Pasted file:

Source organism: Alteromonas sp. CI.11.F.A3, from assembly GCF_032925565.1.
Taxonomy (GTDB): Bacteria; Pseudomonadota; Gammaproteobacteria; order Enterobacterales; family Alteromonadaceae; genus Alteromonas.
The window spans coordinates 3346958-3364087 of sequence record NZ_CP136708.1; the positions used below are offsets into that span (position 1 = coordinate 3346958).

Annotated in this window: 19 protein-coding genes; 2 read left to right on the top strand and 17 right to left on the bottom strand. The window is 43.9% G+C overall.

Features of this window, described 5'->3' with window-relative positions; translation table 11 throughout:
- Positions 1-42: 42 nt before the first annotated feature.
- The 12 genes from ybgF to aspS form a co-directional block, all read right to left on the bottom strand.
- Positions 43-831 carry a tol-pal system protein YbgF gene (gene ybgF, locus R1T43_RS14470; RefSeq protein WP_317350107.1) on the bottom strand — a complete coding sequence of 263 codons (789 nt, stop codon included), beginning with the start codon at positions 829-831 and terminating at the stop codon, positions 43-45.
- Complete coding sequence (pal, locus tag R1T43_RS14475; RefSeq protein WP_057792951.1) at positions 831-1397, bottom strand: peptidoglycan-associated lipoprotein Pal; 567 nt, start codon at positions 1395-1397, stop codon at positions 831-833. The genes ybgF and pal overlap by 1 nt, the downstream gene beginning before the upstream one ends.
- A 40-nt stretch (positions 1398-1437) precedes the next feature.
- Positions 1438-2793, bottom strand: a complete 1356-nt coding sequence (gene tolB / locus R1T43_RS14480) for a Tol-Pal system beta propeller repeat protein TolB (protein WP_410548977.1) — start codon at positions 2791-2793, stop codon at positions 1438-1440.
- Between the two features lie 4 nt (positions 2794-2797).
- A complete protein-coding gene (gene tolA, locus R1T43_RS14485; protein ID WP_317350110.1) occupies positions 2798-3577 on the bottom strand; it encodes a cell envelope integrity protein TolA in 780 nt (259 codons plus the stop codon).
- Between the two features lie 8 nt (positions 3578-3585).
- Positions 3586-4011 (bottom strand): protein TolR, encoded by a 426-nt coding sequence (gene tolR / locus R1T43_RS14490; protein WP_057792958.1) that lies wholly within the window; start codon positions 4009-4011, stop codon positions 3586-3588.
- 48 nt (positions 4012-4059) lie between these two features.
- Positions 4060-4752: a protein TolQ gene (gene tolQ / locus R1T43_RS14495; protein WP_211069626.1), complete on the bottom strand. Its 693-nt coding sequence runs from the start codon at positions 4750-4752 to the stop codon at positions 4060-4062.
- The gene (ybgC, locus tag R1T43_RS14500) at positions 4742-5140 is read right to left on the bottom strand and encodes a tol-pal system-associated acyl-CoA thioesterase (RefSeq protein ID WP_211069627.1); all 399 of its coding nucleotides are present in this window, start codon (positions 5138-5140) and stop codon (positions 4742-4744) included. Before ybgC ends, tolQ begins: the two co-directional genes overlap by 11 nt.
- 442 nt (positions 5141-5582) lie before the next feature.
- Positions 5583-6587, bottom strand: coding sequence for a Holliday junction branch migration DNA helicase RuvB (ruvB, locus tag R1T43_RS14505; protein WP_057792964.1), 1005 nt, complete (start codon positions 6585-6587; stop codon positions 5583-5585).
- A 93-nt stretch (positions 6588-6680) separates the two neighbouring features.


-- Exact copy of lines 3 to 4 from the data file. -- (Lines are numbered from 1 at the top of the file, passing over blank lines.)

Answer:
The window spans coordinates 3346958-3364087 of sequence record NZ_CP136708.1; the positions used below are offsets into that span (position 1 = coordinate 3346958).

Annotated in this window: 19 protein-coding genes; 2 read left to right on the top strand and 17 right to left on the bottom strand. The window is 43.9% G+C overall.